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Creating Testable Modules - The LinksView Control

This article is cross-posted from my personal blog.

In previous blog posts in this series on creating testable modules I have shown how the various layers of a DotNetNuke module can be built and tested independently.  In this blog I will create the LinksView UserControl and demonstrate in the browser that everything does indeed work as expected.

The LinksView UserControl

Lets first take a look at the code file for the UserControl.  As we would expect the UserControl has to implement the ILinksView interface.  As we are writing a DotNetNuke Module it must also implement the IModuleControl interface.  In DotNetNuke 5.0 the IModuleControl interface replaces the PortalModuleBase class as the contract which all module controls must implement.

Listing 1 – The LinskView UserControl’s Code File

   1:  public partial class LinksView : ModuleUserControlBase, ILinksView
   2:  {
   3:      LinksViewPresenter presenter;
   5:      public LinksView()
   6:      {
   7:          //Instantiate associated Presenter
   8:          presenter = new LinksViewPresenter(this, 
   9:                      new LinksRepository(new DataService()));
  10:      }
  12:      public int ModuleId
  13:      {
  14:          get { return this.ModuleContext.ModuleId; }
  15:      }
  17:      public List Links
  18:      {
  19:          set
  20:          {
  21:              grdLinks.DataSource = value;
  22:              grdLinks.DataBind();
  23:          }
  24:      }
  26:      protected override void OnLoad(EventArgs e)
  27:      {
  28:          base.OnLoad(e);
  29:          presenter.OnViewLoaded();
  30:      }
  31:  }


In this case as we are creating a UserControl we can inherit from the new ModuleUserControlBase.  The View has to create an instance of the LinksViewPresenter, which in turn requires an instance of LinksRepository and an instance of DataService, and this is all wired up in the Constructor. 

The ModuleId property, which the presenter uses, wraps the ModuleId property of the IModuleControl’s ModuleContext property, while the Links property wraps the DataSource property of a DataGrid control on the ascx page.  Finally, the view’s OnLoad method calls the presenter’s OnViewLoaded method to make everything work.  This is similar to how we wired up the concrete View control in our HelloWorldMVP application.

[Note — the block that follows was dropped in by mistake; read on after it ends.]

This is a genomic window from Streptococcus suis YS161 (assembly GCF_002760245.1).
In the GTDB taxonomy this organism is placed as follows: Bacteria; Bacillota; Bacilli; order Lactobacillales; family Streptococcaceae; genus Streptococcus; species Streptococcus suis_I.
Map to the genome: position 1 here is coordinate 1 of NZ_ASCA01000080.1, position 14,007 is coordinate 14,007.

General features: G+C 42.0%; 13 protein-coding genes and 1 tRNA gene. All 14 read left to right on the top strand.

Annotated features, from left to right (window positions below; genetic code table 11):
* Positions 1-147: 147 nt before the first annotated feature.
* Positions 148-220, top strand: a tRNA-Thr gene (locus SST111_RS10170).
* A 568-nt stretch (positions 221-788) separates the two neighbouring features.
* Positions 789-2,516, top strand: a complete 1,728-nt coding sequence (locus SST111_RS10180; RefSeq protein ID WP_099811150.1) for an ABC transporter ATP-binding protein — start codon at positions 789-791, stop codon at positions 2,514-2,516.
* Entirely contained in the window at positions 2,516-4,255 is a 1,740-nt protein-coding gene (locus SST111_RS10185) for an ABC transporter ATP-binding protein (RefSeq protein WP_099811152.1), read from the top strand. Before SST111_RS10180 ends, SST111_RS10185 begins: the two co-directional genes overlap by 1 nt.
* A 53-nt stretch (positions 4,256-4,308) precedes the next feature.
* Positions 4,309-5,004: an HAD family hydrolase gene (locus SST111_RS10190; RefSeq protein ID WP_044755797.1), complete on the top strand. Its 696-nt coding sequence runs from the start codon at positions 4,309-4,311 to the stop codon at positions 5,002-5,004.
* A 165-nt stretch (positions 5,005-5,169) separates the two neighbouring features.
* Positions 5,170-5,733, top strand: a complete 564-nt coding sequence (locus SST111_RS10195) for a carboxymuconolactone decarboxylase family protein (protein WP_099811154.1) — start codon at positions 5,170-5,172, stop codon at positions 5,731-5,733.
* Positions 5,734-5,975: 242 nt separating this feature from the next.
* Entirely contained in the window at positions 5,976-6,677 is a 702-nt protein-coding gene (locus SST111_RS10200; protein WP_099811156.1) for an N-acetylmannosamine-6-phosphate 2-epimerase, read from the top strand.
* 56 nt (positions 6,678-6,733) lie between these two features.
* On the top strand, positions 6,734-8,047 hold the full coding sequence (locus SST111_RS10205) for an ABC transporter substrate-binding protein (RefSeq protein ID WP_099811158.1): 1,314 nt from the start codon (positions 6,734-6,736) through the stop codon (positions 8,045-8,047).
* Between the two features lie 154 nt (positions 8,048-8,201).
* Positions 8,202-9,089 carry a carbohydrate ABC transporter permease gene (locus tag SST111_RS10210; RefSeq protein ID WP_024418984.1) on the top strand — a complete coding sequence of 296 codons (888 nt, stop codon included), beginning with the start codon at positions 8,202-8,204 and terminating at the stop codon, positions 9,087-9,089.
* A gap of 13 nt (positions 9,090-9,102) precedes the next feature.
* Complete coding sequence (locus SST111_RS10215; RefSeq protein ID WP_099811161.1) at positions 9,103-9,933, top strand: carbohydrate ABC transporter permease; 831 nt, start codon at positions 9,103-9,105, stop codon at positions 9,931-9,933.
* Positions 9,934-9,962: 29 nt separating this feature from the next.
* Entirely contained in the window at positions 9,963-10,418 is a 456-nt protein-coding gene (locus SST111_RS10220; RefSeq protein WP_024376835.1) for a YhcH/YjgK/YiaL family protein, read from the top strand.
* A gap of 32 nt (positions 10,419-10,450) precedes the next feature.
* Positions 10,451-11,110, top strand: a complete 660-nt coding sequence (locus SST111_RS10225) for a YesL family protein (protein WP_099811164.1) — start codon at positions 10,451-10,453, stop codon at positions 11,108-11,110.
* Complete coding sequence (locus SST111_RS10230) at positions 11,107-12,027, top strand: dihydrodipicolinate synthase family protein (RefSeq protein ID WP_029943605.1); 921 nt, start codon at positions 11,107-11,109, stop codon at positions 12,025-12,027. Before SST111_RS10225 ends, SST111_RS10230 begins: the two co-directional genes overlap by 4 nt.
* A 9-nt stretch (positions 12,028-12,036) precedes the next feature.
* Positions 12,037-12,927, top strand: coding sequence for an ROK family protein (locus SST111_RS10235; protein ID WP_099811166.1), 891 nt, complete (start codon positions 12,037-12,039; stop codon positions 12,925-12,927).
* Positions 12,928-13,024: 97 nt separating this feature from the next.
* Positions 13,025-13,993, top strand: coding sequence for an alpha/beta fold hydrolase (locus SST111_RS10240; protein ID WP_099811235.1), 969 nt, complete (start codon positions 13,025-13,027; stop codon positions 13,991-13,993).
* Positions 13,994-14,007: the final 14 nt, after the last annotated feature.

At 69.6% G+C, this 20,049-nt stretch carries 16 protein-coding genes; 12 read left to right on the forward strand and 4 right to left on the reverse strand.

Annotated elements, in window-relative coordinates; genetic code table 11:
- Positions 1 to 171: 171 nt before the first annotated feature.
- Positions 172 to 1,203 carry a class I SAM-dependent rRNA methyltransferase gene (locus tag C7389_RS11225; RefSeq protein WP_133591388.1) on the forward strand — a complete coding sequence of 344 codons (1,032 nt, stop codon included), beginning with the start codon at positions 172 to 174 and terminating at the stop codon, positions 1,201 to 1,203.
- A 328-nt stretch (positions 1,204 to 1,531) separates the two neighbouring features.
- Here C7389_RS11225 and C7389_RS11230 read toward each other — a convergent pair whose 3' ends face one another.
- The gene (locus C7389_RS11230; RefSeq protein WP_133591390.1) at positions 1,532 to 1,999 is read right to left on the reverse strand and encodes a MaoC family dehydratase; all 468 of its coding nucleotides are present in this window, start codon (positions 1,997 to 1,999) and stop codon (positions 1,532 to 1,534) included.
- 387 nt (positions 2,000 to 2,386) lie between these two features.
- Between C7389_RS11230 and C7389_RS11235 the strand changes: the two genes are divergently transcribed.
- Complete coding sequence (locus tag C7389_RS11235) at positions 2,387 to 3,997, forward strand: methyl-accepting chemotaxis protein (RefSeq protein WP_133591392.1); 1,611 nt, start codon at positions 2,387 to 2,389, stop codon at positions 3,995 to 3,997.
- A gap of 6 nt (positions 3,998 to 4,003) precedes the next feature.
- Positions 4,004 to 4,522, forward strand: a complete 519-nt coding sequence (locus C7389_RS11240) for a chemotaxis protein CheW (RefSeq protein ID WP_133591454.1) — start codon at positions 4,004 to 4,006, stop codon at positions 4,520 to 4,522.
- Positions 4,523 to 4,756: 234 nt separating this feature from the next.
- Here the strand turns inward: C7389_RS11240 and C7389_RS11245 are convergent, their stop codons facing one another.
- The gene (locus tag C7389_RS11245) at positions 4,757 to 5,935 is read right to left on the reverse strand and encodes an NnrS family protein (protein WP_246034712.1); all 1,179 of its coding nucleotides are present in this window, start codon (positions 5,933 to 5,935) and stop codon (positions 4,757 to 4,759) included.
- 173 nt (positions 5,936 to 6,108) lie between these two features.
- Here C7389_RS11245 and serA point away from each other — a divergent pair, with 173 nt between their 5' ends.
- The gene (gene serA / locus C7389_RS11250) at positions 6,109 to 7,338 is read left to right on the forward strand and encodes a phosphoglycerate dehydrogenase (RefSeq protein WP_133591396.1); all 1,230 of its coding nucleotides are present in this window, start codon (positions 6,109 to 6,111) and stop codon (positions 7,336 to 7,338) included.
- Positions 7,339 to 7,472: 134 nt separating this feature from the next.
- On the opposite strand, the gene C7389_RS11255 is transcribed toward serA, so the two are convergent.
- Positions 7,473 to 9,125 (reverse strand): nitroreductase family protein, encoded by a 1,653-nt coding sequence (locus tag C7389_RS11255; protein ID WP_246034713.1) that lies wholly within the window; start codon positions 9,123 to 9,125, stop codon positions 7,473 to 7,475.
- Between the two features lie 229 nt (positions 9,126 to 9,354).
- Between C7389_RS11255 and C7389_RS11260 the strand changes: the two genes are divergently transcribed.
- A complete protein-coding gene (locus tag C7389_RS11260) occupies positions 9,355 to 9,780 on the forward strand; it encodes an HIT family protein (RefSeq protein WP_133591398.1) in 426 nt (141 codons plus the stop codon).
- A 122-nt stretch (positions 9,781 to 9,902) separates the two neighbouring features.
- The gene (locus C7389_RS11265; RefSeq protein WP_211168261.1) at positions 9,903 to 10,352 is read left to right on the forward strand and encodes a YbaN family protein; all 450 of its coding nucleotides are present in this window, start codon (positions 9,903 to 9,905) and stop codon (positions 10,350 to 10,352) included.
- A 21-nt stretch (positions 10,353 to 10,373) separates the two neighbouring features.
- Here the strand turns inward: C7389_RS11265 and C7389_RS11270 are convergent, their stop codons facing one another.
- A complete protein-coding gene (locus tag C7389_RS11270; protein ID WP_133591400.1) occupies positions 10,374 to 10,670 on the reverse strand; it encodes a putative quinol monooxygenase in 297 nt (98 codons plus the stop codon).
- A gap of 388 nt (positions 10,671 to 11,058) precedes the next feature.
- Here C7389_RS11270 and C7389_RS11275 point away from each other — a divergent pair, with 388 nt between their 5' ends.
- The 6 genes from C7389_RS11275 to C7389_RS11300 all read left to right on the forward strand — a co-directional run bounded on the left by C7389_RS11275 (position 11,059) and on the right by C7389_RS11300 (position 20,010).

Listing 2 - The LinskView UserControl’s ASCX File

   1:  <asp:DataGrid ID="grdLinks" runat="server" AutoGenerateColumns="false" 
   2:                  GridLines="None" ShowHeader="false">
   3:      <Columns>
   4:          <asp:TemplateColumn>
   5:              <ItemTemplate>
   6:                  <asp:HyperLink 
   7:                      ID="lnkLink" runat="server" CssClass="CommandButton" 
   8:                      NavigateUrl='<%# DataBinder.Eval(Container.DataItem,"LinkUrl") %>' 
   9:                      Text='<%# DataBinder.Eval(Container.DataItem,"LinkText") %>'
  10:                      ToolTip='<%# DataBinder.Eval(Container.DataItem,"Title")%>' />
  11:              ItemTemplate>
  12:          asp:TemplateColumn>
  13:      Columns>
  14:  asp:DataGrid>


Listing 2 shows the ascx file for the UserControl.  Here we just set up the binding to the various properties of our Link objects.

Registering the LinksMVP Module

We are now ready to Register the Links MVP module.  The process has changed a little in DotNetNuke 5.0. In Host/Module Definitions (or Host/Extensions) select the Create New action.  On the first page of the Create new Extension Wizard fill out the Package level properties (Figure 1) – Note:  if you launched the Wizard from the Module Definitions page (Rather than Extensions) you will not see the Select Extension Type drop-down.

Figure 1 – Creating the New Module Definition – Page 1

The next Wizard page will allow you to set the Module properties. (Figure 2).

Figure 2 – Creating the New Module Definition – Page 2

Finally, on the last Wizard page, if you intend this module for distribution, you can add some information about you or your company (Figure 3).

Figure 3 – Creating the New Module Definition – Page 3

After selecting Next the Module will be registered.  You will need to add the Module Definition and the Module Control reference.  This is done in much the same way as it was prior to 5.0.

Setting up the Database

The last step is to create the database objects we will need.  We will do this by executing the same SQL we used in our DataService tests.

Listing 3 – The TSQL required to create the Links Table and GetLinks Procedure

   1:  CREATE TABLE {databaseOwner}[{objectQualifier}LinksMVP_Links](
   2:      [LinkId] [int] IDENTITY(1,1) NOT NULL,
   3:      [ModuleId] [int] NULL,
   4:      [LinkText] [nvarchar](250) NULL,
   5:      [LinkURL] [nvarchar](1000) NULL,
   6:      [Title] [nvarchar](250) NULL
   7:      CONSTRAINT [PK_{objectQualifier}LinksMVP_Links] PRIMARY KEY CLUSTERED ([LinkId] ASC)
   8:  )
  10:  CREATE PROCEDURE {databaseOwner}[{objectQualifier}LinksMVP_GetLinks]
  11:            @ModuleId int
  12:  AS
  13:      SELECT *
  14:      FROM {databaseOwner}{objectQualifier}LinksMVP_Links
  15:                     WHERE ModuleID = @ModuleID
  16:  GO

Add the Module to a Page

Once the Module is registered and the Database obejcts have been created we can add an instance of our new module to a test page.  As there is no data we will not see anything, but we can use SQL Server Management Studio to add some links to the database.

Figure 4 – Adding Data to the Links Table


After adding links to the table, we can refresh the page and we should see a list of the links (Figure 5)

Figure 5 – The LinksMVP Module with two Links


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